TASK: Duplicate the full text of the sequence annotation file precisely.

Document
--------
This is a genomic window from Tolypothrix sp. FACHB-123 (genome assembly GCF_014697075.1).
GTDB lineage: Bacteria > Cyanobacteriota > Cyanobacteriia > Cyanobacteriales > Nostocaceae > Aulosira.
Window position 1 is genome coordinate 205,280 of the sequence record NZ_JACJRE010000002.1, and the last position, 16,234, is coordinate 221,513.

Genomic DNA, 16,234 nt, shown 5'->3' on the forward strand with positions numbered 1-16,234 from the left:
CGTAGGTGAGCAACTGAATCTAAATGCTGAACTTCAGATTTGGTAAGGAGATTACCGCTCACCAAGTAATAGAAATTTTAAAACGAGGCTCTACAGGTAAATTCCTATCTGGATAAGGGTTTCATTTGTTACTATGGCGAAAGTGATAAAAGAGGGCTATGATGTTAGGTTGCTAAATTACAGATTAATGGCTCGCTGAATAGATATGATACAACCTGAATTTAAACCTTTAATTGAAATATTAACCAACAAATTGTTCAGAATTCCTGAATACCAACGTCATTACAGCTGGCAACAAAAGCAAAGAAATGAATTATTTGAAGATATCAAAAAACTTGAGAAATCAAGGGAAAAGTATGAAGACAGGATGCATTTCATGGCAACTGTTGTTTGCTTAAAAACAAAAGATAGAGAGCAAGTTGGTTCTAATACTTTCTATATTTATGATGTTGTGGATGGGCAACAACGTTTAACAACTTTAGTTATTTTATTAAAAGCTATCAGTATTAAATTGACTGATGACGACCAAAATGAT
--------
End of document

This is a genomic window from Tolypothrix sp. FACHB-123 (genome assembly GCF_014697075.1).
GTDB lineage: Bacteria > Cyanobacteriota > Cyanobacteriia > Cyanobacteriales > Nostocaceae > Aulosira.
Window position 1 is genome coordinate 205,280 of the sequence record NZ_JACJRE010000002.1, and the last position, 16,234, is coordinate 221,513.

Genomic DNA, 16,234 nt, shown 5'->3' on the forward strand with positions numbered 1-16,234 from the left:
CGTAGGTGAGCAACTGAATCTAAATGCTGAACTTCAGATTTGGTAAGGAGATTACCGCTCACCAAGTAATAGAAATTTTAAAACGAGGCTCTACAGGTAAATTCCTATCTGGATAAGGGTTTCATTTGTTACTATGGCGAAAGTGATAAAAGAGGGCTATGATGTTAGGTTGCTAAATTACAGATTAATGGCTCGCTGAATAGATATGATACAACCTGAATTTAAACCTTTAATTGAAATATTAACCAACAAATTGTTCAGAATTCCTGAATACCAACGTCATTACAGCTGGCAACAAAAGCAAAGAAATGAATTATTTGAAGATATCAAAAAACTTGAGAAATCAAGGGAAAAGTATGAAGACAGGATGCATTTCATGGCAACTGTTGTTTGCTTAAAAACAAAAGATAGAGAGCAAGTTGGTTCTAATACTTTCTATATTTATGATGTTGTGGATGGGCAACAACGTTTAACAACTTTAGTTATTTTATTAAAAGCTATCAGTATTAAATTGACTGATGACGACCAAAATGAT